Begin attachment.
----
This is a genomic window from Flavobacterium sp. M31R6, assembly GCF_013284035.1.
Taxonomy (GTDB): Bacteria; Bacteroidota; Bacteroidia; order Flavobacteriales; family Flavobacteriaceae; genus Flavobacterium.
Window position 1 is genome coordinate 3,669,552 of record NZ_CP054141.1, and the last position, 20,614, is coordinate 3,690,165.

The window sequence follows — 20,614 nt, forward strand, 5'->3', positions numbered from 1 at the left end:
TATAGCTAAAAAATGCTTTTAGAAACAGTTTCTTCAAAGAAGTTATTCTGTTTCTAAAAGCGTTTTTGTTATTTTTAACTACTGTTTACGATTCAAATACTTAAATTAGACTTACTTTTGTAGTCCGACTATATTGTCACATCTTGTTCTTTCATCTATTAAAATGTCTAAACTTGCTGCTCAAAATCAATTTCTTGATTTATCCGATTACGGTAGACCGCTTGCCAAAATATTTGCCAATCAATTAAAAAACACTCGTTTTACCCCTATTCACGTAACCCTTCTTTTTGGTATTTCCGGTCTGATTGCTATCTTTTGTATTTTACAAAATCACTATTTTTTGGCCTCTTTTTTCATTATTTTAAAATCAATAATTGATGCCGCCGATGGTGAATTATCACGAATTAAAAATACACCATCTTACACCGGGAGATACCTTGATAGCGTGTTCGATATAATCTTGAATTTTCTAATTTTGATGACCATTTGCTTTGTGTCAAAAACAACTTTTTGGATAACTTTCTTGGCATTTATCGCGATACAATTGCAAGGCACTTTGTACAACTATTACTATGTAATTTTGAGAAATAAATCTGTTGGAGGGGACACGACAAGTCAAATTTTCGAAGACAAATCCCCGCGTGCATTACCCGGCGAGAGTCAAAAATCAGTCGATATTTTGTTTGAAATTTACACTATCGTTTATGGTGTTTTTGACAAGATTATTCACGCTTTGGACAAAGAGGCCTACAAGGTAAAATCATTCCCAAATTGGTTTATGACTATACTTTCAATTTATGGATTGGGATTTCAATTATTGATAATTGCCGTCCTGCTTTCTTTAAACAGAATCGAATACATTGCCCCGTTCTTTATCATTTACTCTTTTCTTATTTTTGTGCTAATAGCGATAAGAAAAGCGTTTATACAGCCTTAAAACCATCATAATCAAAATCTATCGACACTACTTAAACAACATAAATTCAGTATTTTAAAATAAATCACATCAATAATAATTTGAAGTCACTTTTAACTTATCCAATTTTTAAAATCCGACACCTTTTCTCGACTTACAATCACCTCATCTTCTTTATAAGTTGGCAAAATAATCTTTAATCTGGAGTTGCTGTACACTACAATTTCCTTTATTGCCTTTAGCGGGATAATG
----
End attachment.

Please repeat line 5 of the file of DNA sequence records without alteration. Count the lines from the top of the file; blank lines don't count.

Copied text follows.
TATAGCTAAAAAATGCTTTTAGAAACAGTTTCTTCAAAGAAGTTATTCTGTTTCTAAAAGCGTTTTTGTTATTTTTAACTACTGTTTACGATTCAAATACTTAAATTAGACTTACTTTTGTAGTCCGACTATATTGTCACATCTTGTTCTTTCATCTATTAAAATGTCTAAACTTGCTGCTCAAAATCAATTTCTTGATTTATCCGATTACGGTAGACCGCTTGCCAAAATATTTGCCAATCAATTAAAAAACACTCGTTTTACCCCTATTCACGTAACCCTTCTTTTTGGTATTTCCGGTCTGATTGCTATCTTTTGTATTTTACAAAATCACTATTTTTTGGCCTCTTTTTTCATTATTTTAAAATCAATAATTGATGCCGCCGATGGTGAATTATCACGAATTAAAAATACACCATCTTACACCGGGAGATACCTTGATAGCGTGTTCGATATAATCTTGAATTTTCTAATTTTGATGACCATTTGCTTTGTGTCAAAAACAACTTTTTGGATAACTTTCTTGGCATTTATCGCGATACAATTGCAAGGCACTTTGTACAACTATTACTATGTAATTTTGAGAAATAAATCTGTTGGAGGGGACACGACAAGTCAAATTTTCGAAGACAAATCCCCGCGTGCATTACCCGGCGAGAGTCAAAAATCAGTCGATATTTTGTTTGAAATTTACACTATCGTTTATGGTGTTTTTGACAAGATTATTCACGCTTTGGACAAAGAGGCCTACAAGGTAAAATCATTCCCAAATTGGTTTATGACTATACTTTCAATTTATGGATTGGGATTTCAATTATTGATAATTGCCGTCCTGCTTTCTTTAAACAGAATCGAATACATTGCCCCGTTCTTTATCATTTACTCTTTTCTTATTTTTGTGCTAATAGCGATAAGAAAAGCGTTTATACAGCCTTAAAACCATCATAATCAAAATCTATCGACACTACTTAAACAACATAAATTCAGTATTTTAAAATAAATCACATCAATAATAATTTGAAGTCACTTTTAACTTATCCAATTTTTAAAATCCGACACCTTTTCTCGACTTACAATCACCTCATCTTCTTTATAAGTTGGCAAAATAATCTTTAATCTGGAGTTGCTGTACACTACAATTTCCTTTATTGCCTTTAGCGGGATAATG